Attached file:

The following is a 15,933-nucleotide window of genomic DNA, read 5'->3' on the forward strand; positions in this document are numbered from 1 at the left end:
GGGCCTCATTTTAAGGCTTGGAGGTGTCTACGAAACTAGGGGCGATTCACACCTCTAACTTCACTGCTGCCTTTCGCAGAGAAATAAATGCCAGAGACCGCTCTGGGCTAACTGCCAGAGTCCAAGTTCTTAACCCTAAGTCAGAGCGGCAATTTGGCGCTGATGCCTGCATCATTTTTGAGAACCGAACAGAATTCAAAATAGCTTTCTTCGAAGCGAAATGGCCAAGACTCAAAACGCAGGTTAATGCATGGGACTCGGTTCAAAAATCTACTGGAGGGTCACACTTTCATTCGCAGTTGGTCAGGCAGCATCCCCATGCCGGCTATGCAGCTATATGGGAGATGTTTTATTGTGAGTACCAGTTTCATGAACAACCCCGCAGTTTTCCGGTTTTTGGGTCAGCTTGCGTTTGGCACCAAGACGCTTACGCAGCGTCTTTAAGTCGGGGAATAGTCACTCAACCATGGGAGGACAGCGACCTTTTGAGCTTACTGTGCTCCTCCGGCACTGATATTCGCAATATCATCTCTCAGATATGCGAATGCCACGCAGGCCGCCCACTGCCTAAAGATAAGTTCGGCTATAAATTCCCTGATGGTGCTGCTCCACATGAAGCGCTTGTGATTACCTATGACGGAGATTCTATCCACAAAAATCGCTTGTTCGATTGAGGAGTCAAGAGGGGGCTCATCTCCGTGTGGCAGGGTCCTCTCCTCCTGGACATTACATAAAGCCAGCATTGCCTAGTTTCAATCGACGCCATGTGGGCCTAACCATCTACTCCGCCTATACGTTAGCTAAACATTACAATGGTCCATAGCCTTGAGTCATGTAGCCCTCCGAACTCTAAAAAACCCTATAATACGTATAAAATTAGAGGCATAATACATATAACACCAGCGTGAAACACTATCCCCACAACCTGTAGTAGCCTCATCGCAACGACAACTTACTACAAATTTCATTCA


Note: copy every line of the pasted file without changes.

The following is a 15,933-nucleotide window of genomic DNA, read 5'->3' on the forward strand; positions in this document are numbered from 1 at the left end:
GGGCCTCATTTTAAGGCTTGGAGGTGTCTACGAAACTAGGGGCGATTCACACCTCTAACTTCACTGCTGCCTTTCGCAGAGAAATAAATGCCAGAGACCGCTCTGGGCTAACTGCCAGAGTCCAAGTTCTTAACCCTAAGTCAGAGCGGCAATTTGGCGCTGATGCCTGCATCATTTTTGAGAACCGAACAGAATTCAAAATAGCTTTCTTCGAAGCGAAATGGCCAAGACTCAAAACGCAGGTTAATGCATGGGACTCGGTTCAAAAATCTACTGGAGGGTCACACTTTCATTCGCAGTTGGTCAGGCAGCATCCCCATGCCGGCTATGCAGCTATATGGGAGATGTTTTATTGTGAGTACCAGTTTCATGAACAACCCCGCAGTTTTCCGGTTTTTGGGTCAGCTTGCGTTTGGCACCAAGACGCTTACGCAGCGTCTTTAAGTCGGGGAATAGTCACTCAACCATGGGAGGACAGCGACCTTTTGAGCTTACTGTGCTCCTCCGGCACTGATATTCGCAATATCATCTCTCAGATATGCGAATGCCACGCAGGCCGCCCACTGCCTAAAGATAAGTTCGGCTATAAATTCCCTGATGGTGCTGCTCCACATGAAGCGCTTGTGATTACCTATGACGGAGATTCTATCCACAAAAATCGCTTGTTCGATTGAGGAGTCAAGAGGGGGCTCATCTCCGTGTGGCAGGGTCCTCTCCTCCTGGACATTACATAAAGCCAGCATTGCCTAGTTTCAATCGACGCCATGTGGGCCTAACCATCTACTCCGCCTATACGTTAGCTAAACATTACAATGGTCCATAGCCTTGAGTCATGTAGCCCTCCGAACTCTAAAAAACCCTATAATACGTATAAAATTAGAGGCATAATACATATAACACCAGCGTGAAACACTATCCCCACAACCTGTAGTAGCCTCATCGCAACGACAACTTACTACAAATTTCATTCA